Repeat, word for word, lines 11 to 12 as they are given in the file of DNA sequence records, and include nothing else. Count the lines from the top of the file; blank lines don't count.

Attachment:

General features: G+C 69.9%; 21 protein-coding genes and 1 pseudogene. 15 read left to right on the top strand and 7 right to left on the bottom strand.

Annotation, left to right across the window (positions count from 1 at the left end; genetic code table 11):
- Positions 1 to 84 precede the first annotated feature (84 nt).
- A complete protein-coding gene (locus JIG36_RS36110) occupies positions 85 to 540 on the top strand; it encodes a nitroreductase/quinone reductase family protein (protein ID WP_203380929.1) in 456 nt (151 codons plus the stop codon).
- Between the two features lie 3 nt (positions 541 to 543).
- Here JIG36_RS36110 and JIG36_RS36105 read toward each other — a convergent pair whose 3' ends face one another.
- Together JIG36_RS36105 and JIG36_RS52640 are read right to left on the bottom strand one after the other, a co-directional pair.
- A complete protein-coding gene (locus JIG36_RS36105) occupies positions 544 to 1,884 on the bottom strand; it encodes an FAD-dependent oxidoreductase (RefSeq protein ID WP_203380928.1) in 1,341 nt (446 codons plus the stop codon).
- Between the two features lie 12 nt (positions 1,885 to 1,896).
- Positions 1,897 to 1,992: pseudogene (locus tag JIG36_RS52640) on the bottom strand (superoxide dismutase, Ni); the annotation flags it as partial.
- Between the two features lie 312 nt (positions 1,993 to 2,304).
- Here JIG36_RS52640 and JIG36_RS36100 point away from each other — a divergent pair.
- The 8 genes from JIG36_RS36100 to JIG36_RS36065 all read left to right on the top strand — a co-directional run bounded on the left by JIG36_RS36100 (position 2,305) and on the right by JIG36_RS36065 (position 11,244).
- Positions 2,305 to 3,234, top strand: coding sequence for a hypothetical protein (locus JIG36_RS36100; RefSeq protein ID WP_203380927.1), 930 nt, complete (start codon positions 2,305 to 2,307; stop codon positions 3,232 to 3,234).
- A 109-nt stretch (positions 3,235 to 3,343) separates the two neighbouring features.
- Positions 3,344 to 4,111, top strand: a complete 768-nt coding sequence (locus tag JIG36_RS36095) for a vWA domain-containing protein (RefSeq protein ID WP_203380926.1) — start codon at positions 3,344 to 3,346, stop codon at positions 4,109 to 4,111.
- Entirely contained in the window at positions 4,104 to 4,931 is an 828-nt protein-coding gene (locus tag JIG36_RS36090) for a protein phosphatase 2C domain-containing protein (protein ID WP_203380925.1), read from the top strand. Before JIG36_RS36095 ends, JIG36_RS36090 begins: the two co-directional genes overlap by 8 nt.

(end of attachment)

- Between the two features lie 312 nt (positions 1,993 to 2,304).
- Here JIG36_RS52640 and JIG36_RS36100 point away from each other — a divergent pair.